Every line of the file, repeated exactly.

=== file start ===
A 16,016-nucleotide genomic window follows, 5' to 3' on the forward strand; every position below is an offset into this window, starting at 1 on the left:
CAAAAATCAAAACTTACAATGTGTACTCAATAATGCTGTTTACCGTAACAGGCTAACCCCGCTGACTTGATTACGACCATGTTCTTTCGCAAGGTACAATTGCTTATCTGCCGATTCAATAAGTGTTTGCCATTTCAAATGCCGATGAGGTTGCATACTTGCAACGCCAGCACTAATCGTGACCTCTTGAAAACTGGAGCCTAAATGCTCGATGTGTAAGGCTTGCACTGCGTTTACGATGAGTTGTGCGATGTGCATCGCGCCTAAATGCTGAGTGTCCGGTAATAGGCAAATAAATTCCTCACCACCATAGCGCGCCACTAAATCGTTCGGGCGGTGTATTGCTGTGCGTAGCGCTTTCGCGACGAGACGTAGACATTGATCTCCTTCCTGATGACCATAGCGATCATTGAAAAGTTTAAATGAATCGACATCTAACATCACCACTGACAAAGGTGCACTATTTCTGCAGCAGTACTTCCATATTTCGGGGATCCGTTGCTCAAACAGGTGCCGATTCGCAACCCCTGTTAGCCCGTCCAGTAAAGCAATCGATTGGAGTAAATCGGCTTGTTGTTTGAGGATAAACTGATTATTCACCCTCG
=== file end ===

A 16,016-nucleotide genomic window follows, 5' to 3' on the forward strand; every position below is an offset into this window, starting at 1 on the left:
CAAAAATCAAAACTTACAATGTGTACTCAATAATGCTGTTTACCGTAACAGGCTAACCCCGCTGACTTGATTACGACCATGTTCTTTCGCAAGGTACAATTGCTTATCTGCCGATTCAATAAGTGTTTGCCATTTCAAATGCCGATGAGGTTGCATACTTGCAACGCCAGCACTAATCGTGACCTCTTGAAAACTGGAGCCTAAATGCTCGATGTGTAAGGCTTGCACTGCGTTTACGATGAGTTGTGCGATGTGCATCGCGCCTAAATGCTGAGTGTCCGGTAATAGGCAAATAAATTCCTCACCACCATAGCGCGCCACTAAATCGTTCGGGCGGTGTATTGCTGTGCGTAGCGCTTTCGCGACGAGACGTAGACATTGATCTCCTTCCTGATGACCATAGCGATCATTGAAAAGTTTAAATGAATCGACATCTAACATCACCACTGACAAAGGTGCACTATTTCTGCAGCAGTACTTCCATATTTCGGGGATCCGTTGCTCAAACAGGTGCCGATTCGCAACCCCTGTTAGCCCGTCCAGTAAAGCAATCGATTGGAGTAAATCGGCTTGTTGTTTGAGGATAAACTGATTATTCACCCTCG